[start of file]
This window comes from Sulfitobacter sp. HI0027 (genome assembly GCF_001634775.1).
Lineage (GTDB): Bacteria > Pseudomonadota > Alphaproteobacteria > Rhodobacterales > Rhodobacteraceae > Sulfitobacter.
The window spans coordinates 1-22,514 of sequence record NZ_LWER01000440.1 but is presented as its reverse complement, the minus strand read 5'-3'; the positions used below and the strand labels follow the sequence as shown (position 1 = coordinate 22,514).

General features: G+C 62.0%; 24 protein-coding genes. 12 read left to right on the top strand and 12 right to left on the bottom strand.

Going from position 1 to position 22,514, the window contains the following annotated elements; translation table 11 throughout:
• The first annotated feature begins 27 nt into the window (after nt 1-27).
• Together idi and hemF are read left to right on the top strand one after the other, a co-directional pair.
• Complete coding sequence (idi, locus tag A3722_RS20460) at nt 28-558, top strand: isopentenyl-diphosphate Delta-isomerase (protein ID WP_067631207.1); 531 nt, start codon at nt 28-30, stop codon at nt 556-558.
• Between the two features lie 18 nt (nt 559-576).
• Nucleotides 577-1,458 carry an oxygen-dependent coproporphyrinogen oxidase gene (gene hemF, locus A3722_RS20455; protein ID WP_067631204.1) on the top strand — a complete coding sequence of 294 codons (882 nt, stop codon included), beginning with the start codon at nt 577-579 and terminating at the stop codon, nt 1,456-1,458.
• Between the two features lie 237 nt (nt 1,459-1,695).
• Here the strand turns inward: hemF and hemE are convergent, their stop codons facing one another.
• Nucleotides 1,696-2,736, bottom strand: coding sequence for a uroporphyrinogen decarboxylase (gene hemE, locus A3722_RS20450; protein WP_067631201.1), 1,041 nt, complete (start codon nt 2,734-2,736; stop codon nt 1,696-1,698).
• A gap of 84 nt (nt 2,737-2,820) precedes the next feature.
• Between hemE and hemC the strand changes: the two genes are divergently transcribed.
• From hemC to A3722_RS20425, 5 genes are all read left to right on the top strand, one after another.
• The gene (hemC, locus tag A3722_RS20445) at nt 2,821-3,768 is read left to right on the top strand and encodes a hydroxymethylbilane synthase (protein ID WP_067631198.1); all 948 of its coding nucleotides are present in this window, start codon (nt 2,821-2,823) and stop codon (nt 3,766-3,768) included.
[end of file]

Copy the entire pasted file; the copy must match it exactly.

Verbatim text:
This window comes from Sulfitobacter sp. HI0027 (genome assembly GCF_001634775.1).
Lineage (GTDB): Bacteria > Pseudomonadota > Alphaproteobacteria > Rhodobacterales > Rhodobacteraceae > Sulfitobacter.
The window spans coordinates 1-22,514 of sequence record NZ_LWER01000440.1 but is presented as its reverse complement, the minus strand read 5'-3'; the positions used below and the strand labels follow the sequence as shown (position 1 = coordinate 22,514).

General features: G+C 62.0%; 24 protein-coding genes. 12 read left to right on the top strand and 12 right to left on the bottom strand.

Going from position 1 to position 22,514, the window contains the following annotated elements; translation table 11 throughout:
• The first annotated feature begins 27 nt into the window (after nt 1-27).
• Together idi and hemF are read left to right on the top strand one after the other, a co-directional pair.
• Complete coding sequence (idi, locus tag A3722_RS20460) at nt 28-558, top strand: isopentenyl-diphosphate Delta-isomerase (protein ID WP_067631207.1); 531 nt, start codon at nt 28-30, stop codon at nt 556-558.
• Between the two features lie 18 nt (nt 559-576).
• Nucleotides 577-1,458 carry an oxygen-dependent coproporphyrinogen oxidase gene (gene hemF, locus A3722_RS20455; protein ID WP_067631204.1) on the top strand — a complete coding sequence of 294 codons (882 nt, stop codon included), beginning with the start codon at nt 577-579 and terminating at the stop codon, nt 1,456-1,458.
• Between the two features lie 237 nt (nt 1,459-1,695).
• Here the strand turns inward: hemF and hemE are convergent, their stop codons facing one another.
• Nucleotides 1,696-2,736, bottom strand: coding sequence for a uroporphyrinogen decarboxylase (gene hemE, locus A3722_RS20450; protein WP_067631201.1), 1,041 nt, complete (start codon nt 2,734-2,736; stop codon nt 1,696-1,698).
• A gap of 84 nt (nt 2,737-2,820) precedes the next feature.
• Between hemE and hemC the strand changes: the two genes are divergently transcribed.
• From hemC to A3722_RS20425, 5 genes are all read left to right on the top strand, one after another.
• The gene (hemC, locus tag A3722_RS20445) at nt 2,821-3,768 is read left to right on the top strand and encodes a hydroxymethylbilane synthase (protein ID WP_067631198.1); all 948 of its coding nucleotides are present in this window, start codon (nt 2,821-2,823) and stop codon (nt 3,766-3,768) included.